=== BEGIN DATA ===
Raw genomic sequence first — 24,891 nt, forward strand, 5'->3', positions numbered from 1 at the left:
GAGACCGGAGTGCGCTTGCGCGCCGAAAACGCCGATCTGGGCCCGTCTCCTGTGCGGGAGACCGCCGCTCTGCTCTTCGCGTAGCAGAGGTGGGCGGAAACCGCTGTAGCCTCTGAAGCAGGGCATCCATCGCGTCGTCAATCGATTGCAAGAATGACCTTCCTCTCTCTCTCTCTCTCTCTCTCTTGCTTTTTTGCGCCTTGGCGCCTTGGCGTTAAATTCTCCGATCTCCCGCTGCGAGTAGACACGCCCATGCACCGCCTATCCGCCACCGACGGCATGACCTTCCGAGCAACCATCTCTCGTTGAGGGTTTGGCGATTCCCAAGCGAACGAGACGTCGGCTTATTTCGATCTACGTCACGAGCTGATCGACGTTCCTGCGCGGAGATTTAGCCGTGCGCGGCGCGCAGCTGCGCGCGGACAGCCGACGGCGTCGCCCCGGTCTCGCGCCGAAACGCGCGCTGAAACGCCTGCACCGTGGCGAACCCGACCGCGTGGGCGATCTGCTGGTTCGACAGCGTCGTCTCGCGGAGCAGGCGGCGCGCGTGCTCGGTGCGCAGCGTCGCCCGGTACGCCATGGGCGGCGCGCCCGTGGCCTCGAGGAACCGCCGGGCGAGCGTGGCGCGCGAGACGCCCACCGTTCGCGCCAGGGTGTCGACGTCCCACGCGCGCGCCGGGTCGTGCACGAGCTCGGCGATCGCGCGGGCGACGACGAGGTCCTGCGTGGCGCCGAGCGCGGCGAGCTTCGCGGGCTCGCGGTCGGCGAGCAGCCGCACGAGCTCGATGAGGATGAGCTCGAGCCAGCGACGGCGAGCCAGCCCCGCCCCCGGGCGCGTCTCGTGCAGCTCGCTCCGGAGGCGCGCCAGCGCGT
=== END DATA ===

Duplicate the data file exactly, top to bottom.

Raw genomic sequence first — 24,891 nt, forward strand, 5'->3', positions numbered from 1 at the left:
GAGACCGGAGTGCGCTTGCGCGCCGAAAACGCCGATCTGGGCCCGTCTCCTGTGCGGGAGACCGCCGCTCTGCTCTTCGCGTAGCAGAGGTGGGCGGAAACCGCTGTAGCCTCTGAAGCAGGGCATCCATCGCGTCGTCAATCGATTGCAAGAATGACCTTCCTCTCTCTCTCTCTCTCTCTCTCTTGCTTTTTTGCGCCTTGGCGCCTTGGCGTTAAATTCTCCGATCTCCCGCTGCGAGTAGACACGCCCATGCACCGCCTATCCGCCACCGACGGCATGACCTTCCGAGCAACCATCTCTCGTTGAGGGTTTGGCGATTCCCAAGCGAACGAGACGTCGGCTTATTTCGATCTACGTCACGAGCTGATCGACGTTCCTGCGCGGAGATTTAGCCGTGCGCGGCGCGCAGCTGCGCGCGGACAGCCGACGGCGTCGCCCCGGTCTCGCGCCGAAACGCGCGCTGAAACGCCTGCACCGTGGCGAACCCGACCGCGTGGGCGATCTGCTGGTTCGACAGCGTCGTCTCGCGGAGCAGGCGGCGCGCGTGCTCGGTGCGCAGCGTCGCCCGGTACGCCATGGGCGGCGCGCCCGTGGCCTCGAGGAACCGCCGGGCGAGCGTGGCGCGCGAGACGCCCACCGTTCGCGCCAGGGTGTCGACGTCCCACGCGCGCGCCGGGTCGTGCACGAGCTCGGCGATCGCGCGGGCGACGACGAGGTCCTGCGTGGCGCCGAGCGCGGCGAGCTTCGCGGGCTCGCGGTCGGCGAGCAGCCGCACGAGCTCGATGAGGATGAGCTCGAGCCAGCGACGGCGAGCCAGCCCCGCCCCCGGGCGCGTCTCGTGCAGCTCGCTCCGGAGGCGCGCCAGCGCGT